Jump to content


Photo

Refractor mods?

  • Please log in to reply
7 replies to this topic

#1 Timaoes

Timaoes

    Sputnik

  • -----
  • Posts: 45
  • Joined: 08 Dec 2008
  • Loc: Sweden

Posted 25 February 2013 - 01:35 PM

A couple of weeks ago I bought a used Celestron Omni XLT 120 mm (achromat) on a home built and very sturdy altaz mount. I am really a dobsonian kind of guy and I have been observing under mag 6 skies for quite some time with a SW 10" and a GSO 16". Recently I have become curious about the refractor way of star gazing, so when this scope came my way with a nice price tag on it, I bought it.

My previous experience with refractors are very limited, and I must admit that during first light I was totally struck by the chromatic abberation introduced by the optics, especially observing Jupiter (using Hyperions and Baader Orthos).

So my question to the forum is quite simply what you can do about it (and an apo is not an option :-). I know there are fringe killer filters, and I guess that would be a start. But how about flocking the tube, or buying a better diagonal than the one that came with the scope. Or are there others mods worth doing (besides buying a better scope)? I haven't yet made a proper star test, but the collimation seems to be in order.

/Johan

#2 dan_h

dan_h

    Surveyor 1

  • -----
  • Posts: 1984
  • Joined: 10 Dec 2007

Posted 25 February 2013 - 01:49 PM

I have a number of achromat refractors and to some extent, they all show CA. There are a number of cures if you find it bothers you. All CA fixes are filters. You cannot change the image by flocking, baffling , changing diagonals, etc. The amount of visible color is affected by the f ratio of the scope so an aperature stop can help to reduce CA but it also reduces resolution.

There are CA filters, VR-1, etc. These work by restricting the blue and red ends of the spectrum with minimal visual impact to the overall color of the image. They all work to some extent and it seems everyone has their favorite.

I have tried a Baader Contrast Booster and it defnitely reduces secondary spectrum but imparts a yellow-green cast to the image that I don't care for.

My favorite filter for Jupiter is a simple polarizer. No color fringing remains but the filter also reduces brightness so it works best with large aperatures.

dan

#3 SeptemberEquinox

SeptemberEquinox

    Ranger 4

  • *****
  • Posts: 315
  • Joined: 29 Jan 2012

Posted 25 February 2013 - 02:13 PM

Few filters that works for me while observing bright object is, green filter #56, a single polarizing filter, or one of those moon filter. It kills the CA when I'm observing with my 150mm f5 which suppose to get more CA than yours. But I don't use any filters now, I learned not to pay attention to CA. But if I have to, I use a polarizing filter for sure, it doesn't change color or it doesn't lose contrast much at all.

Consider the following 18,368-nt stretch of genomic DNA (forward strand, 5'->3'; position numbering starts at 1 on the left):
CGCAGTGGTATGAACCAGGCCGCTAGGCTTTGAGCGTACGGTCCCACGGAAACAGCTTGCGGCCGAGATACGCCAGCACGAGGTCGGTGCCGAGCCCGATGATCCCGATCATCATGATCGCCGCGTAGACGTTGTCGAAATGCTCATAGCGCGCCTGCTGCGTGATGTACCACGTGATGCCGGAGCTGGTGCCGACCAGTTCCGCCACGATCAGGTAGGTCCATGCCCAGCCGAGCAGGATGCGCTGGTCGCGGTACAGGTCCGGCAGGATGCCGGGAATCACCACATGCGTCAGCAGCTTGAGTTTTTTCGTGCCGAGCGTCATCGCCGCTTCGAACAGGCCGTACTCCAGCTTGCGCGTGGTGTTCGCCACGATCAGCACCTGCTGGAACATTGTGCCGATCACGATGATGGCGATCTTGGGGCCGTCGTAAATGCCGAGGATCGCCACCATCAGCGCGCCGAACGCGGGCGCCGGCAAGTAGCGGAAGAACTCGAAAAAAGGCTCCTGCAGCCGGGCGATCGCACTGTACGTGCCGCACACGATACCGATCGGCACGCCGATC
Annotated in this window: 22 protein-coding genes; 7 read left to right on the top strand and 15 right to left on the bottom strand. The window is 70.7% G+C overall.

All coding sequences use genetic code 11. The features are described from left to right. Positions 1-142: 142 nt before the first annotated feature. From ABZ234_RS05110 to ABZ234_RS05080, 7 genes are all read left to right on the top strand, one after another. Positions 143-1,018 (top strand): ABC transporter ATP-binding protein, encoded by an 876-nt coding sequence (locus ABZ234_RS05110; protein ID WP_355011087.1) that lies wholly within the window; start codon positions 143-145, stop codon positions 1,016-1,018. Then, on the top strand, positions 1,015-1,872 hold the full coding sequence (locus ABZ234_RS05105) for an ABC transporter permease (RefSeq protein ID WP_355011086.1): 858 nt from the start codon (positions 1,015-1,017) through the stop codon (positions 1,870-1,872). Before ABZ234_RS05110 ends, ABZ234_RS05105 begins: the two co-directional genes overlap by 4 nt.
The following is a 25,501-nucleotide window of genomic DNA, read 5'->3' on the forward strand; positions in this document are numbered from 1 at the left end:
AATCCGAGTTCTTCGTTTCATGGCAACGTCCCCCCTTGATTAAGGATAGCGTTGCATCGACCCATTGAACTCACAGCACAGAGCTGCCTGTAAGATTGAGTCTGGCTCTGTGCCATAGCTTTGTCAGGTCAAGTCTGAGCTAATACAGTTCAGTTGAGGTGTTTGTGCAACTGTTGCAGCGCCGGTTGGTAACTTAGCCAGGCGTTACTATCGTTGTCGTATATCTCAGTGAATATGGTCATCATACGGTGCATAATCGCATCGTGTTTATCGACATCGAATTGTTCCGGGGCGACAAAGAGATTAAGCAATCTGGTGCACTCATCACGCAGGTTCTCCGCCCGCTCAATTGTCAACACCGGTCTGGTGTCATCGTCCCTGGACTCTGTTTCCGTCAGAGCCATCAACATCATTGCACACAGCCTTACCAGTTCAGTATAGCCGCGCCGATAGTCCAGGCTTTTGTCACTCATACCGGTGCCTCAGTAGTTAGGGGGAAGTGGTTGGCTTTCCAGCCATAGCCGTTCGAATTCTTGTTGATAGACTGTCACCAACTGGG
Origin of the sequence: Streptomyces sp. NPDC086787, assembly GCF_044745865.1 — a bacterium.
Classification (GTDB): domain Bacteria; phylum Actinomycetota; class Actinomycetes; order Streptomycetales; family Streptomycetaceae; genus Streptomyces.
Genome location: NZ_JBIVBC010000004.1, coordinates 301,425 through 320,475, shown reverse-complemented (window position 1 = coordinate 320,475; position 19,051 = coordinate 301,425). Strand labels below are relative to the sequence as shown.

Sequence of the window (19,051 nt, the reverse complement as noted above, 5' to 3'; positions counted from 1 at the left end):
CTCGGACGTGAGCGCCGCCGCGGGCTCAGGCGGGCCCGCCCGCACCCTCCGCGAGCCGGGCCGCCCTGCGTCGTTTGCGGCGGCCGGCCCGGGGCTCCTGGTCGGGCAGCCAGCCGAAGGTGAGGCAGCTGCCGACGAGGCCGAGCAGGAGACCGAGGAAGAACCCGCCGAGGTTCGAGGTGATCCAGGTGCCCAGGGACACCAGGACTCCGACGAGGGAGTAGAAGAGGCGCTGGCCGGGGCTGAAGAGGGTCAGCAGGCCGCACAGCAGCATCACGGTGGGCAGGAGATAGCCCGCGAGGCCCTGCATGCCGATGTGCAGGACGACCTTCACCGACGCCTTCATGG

#4 BryanS

BryanS

    Lift Off

  • -----
  • Posts: 14
  • Joined: 28 Jan 2013

Posted 25 February 2013 - 03:19 PM

Have you compared image quality with a good quality barlow in the optical path?

Bryan

#5 Sol Robbins

Sol Robbins

    Vanguard

  • *****
  • Posts: 2018
  • Joined: 01 Dec 2003

Posted 25 February 2013 - 03:39 PM

For Moon and planets, this:

http://www.burgessop...ter-system.html

I have been testing it out in my scope evenwhen Chromacor is not installed. Its dielectric.

#6 Timaoes

Timaoes

    Sputnik

  • -----
  • Posts: 45
  • Joined: 08 Dec 2008
  • Loc: Sweden

Posted 26 February 2013 - 03:33 AM

Many thanks for your advice. I will try the apertur stop and the barlow fix on the next clear night. If that doesn't do the trick I will go for a filter of some kind. Thanks again.

/Johan

#7 Jon Isaacs

Jon Isaacs

    ISS

  • *****
  • Posts: 44724
  • Joined: 16 Jun 2004
  • Loc: San Diego and Boulevard, CA

Posted 26 February 2013 - 08:04 AM

Many thanks for your advice. I will try the apertur stop and the barlow fix on the next clear night. If that doesn't do the trick I will go for a filter of some kind. Thanks again.

/Johan


The Barlow does not affect the level of the chromatic aberration, in this situation, it's best thought of as part of the eyepiece, a 2x Barlow cuts the focal length of the eyepiece by two.

Chromatic aberration is the result of the inability of the objective to focus the different colors to the same point, when the yellow-green are in focus, the red-blue are out of focus, that is why you see purple. To actually correct this, the different colors of light have to be individually refocused. This can be done but it is very difficult and expensive to do. The Aries Chromacorr did this.

If a Barlow were able to refocus the out of focus colors of a achromatic refractor, it would defocus the colors of a color free scope so they would exhibit false color. This doesn't happen..

Jon

#8 GlennLeDrew

GlennLeDrew

    Voyager 1

  • *****
  • Posts: 10990
  • Joined: 17 Jun 2008
  • Loc: Ottawa, Ontario, Canada

Posted 26 February 2013 - 02:08 PM

The polarizing filter, moon filter and Barlow only reduce chromatic aberration by dimming the image overall. Make the CA fainter, and it's harder to see. But this is not a cure, really.

Regarding flocking. Perhaps the focuser drawtube should be the first to get this treatment. After that, perhaps the portion of the main tube ahead of the first baffle (behind that baffle--if there be one--the tube is very well shadowed already.)






Cloudy Nights LLC
Cloudy Nights Sponsor: Astronomics